Saturday, June 7, 2008

Attaining the Resurrection

My dear son-in-law recently lost his father to age and illness.  Jim was a godly, upright man who walked faithfully in the ways of the Lord, and is assuredly enjoying that walk in a full, new way - not as in a glass darkly.  These things bring us temporary sorrow, and rightly so, but we Christians can also rest in the hope of glory, for death was only the short transition from this life of toil and care to one of glory and rest.

In The Seaboard Parish, George MacDonald writes of the resurrection,
"In the animal world ... you behold the goings of the Resurrection.  Plainest of all, look at the story of the butterfly - so plain that the pagan Greeks called it and the soul by one name - Psyche.  Psyche meant with them a butterfly or the soul, either.  Look how the creeping thing, ugly to our eyes, so that we can hardly handle it without a shudder, finding itself growing sick with age, straightway falls to spinning and weaving at its own shroud, coffin, and grave, all in one-to prepare, in fact, for its resurrection;  for it is for the sake of the resurrection that death exists.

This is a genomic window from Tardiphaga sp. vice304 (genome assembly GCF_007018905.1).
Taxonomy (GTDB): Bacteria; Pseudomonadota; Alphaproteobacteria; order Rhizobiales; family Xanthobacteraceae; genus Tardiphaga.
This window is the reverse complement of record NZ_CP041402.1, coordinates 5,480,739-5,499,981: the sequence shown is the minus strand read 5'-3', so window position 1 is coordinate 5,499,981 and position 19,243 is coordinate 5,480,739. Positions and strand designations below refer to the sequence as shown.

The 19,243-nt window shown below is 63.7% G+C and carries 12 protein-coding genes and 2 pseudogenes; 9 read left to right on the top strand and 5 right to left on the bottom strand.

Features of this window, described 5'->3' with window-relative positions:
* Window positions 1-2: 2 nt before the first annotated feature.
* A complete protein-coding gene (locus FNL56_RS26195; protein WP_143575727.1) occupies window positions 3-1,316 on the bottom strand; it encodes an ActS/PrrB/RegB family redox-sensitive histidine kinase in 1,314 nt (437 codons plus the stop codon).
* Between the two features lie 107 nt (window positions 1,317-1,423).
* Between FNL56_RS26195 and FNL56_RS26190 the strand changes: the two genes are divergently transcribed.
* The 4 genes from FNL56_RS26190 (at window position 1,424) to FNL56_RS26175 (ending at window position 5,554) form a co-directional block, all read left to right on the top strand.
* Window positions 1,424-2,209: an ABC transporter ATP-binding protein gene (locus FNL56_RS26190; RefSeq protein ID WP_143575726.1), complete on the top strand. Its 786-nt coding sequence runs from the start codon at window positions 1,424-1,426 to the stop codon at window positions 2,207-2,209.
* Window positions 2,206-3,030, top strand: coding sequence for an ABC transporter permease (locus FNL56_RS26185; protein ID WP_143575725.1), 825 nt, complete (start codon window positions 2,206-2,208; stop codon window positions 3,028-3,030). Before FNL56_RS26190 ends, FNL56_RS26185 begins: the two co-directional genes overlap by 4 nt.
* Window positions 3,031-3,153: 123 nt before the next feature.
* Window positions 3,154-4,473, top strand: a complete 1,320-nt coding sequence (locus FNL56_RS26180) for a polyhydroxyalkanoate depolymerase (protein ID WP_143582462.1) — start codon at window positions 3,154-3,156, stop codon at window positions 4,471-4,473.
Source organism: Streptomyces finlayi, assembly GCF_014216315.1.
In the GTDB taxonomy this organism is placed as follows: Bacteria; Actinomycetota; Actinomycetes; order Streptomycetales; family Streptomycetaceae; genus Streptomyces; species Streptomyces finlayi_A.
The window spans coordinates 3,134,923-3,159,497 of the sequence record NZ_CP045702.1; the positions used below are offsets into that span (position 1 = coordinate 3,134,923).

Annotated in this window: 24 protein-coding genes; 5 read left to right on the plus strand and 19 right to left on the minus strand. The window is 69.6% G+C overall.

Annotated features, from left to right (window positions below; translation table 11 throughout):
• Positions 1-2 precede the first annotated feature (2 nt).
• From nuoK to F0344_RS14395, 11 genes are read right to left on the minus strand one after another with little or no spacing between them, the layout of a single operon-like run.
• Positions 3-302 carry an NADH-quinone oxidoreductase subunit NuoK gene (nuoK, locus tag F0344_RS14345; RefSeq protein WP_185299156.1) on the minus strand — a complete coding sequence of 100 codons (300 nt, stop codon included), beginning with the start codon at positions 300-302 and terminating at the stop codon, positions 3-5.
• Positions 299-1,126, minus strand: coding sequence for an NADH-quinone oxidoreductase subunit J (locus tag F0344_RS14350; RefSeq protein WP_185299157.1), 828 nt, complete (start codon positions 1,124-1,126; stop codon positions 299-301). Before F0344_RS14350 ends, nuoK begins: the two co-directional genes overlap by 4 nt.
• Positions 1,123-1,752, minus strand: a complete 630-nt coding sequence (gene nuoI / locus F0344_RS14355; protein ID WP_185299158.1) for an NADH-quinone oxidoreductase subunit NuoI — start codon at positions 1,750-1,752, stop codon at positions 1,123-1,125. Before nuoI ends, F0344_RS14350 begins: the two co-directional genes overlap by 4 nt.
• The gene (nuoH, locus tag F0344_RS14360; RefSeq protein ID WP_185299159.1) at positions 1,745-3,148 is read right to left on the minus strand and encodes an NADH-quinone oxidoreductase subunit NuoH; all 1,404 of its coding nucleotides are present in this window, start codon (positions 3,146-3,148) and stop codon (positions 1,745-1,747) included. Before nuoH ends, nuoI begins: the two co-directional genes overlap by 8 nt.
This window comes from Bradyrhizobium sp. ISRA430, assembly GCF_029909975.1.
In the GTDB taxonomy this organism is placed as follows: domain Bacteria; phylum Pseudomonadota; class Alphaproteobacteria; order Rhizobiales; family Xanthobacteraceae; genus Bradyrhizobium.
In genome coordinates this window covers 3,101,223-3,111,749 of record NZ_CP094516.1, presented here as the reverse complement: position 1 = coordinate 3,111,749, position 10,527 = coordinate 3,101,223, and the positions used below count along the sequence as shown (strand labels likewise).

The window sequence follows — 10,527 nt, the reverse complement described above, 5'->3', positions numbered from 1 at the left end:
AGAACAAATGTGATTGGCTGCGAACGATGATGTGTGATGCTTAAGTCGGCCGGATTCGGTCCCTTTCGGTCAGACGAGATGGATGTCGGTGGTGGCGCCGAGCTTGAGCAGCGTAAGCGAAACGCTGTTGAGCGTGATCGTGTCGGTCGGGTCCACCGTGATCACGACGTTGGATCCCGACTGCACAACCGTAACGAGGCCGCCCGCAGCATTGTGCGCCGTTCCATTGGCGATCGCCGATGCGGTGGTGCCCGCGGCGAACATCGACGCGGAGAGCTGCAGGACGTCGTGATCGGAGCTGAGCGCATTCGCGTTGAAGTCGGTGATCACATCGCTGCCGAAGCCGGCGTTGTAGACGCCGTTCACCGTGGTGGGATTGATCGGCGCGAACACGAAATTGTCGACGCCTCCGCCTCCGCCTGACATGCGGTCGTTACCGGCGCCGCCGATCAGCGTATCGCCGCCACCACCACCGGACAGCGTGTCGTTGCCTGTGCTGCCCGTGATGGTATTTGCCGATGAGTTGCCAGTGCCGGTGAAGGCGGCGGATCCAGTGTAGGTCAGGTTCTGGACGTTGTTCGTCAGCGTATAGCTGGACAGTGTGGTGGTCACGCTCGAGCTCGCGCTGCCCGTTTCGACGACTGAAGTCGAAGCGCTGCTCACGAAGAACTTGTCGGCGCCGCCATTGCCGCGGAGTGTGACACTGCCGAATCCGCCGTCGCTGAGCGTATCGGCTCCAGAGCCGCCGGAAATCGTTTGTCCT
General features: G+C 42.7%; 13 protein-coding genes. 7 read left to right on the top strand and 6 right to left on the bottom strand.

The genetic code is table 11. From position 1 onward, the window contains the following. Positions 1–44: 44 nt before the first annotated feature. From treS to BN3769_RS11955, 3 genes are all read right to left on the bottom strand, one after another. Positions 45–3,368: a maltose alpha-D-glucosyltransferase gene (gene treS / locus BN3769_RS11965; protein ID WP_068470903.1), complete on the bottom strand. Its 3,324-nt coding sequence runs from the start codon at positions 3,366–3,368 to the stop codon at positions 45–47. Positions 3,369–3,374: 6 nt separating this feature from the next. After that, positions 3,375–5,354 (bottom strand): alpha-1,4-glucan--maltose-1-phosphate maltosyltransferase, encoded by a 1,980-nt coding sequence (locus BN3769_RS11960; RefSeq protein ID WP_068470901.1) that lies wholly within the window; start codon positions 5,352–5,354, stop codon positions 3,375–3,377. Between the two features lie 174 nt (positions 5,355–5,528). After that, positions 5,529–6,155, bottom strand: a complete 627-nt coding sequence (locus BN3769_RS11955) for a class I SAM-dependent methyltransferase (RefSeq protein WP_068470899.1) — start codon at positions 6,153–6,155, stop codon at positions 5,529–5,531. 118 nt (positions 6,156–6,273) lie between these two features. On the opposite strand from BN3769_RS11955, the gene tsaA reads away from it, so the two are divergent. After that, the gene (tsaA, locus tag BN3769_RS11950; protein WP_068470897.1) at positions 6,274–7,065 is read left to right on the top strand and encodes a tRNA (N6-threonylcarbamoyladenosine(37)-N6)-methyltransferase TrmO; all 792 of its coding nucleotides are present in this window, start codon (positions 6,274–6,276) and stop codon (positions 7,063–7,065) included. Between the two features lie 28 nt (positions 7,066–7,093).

Patiently it spins its strength, but not its life, away, folds itself up decently, that its body may rest in quiet till the new body is formed within it; and at length when the appointed hour has arrived, out of the body of this crawling thing breaks from the winged splendour of the butterfly....... not the same body - a new built out of the ruins of the old - even as St. Paul tells us that it is not the same body we have in the resurrection, but a nobler body like ourselves, with all the imperfect and evil thing taken away.  No more creeping for the butterfly; wings of splendour now.  Neither yet has it lost the feet wherewith to alight on all that is lovely and sweet. Think of it - up from the toilsome journey over the low ground, exposed to the foot of every passer-by, destroying the lovely leaves upon which it fed, and the fruit which they should shelter, up to the path at will through the air, and a gathering of food which hurts not the source of it, a food which is but as a tribute from the loveliness of the flowers to the yet higher loveliness of the flower-angel:  Is not this a resurrection?

Its children too shall pass through the same process, to wing the air of a summer noon, and rejoice in the atherial and the pure."

No comments: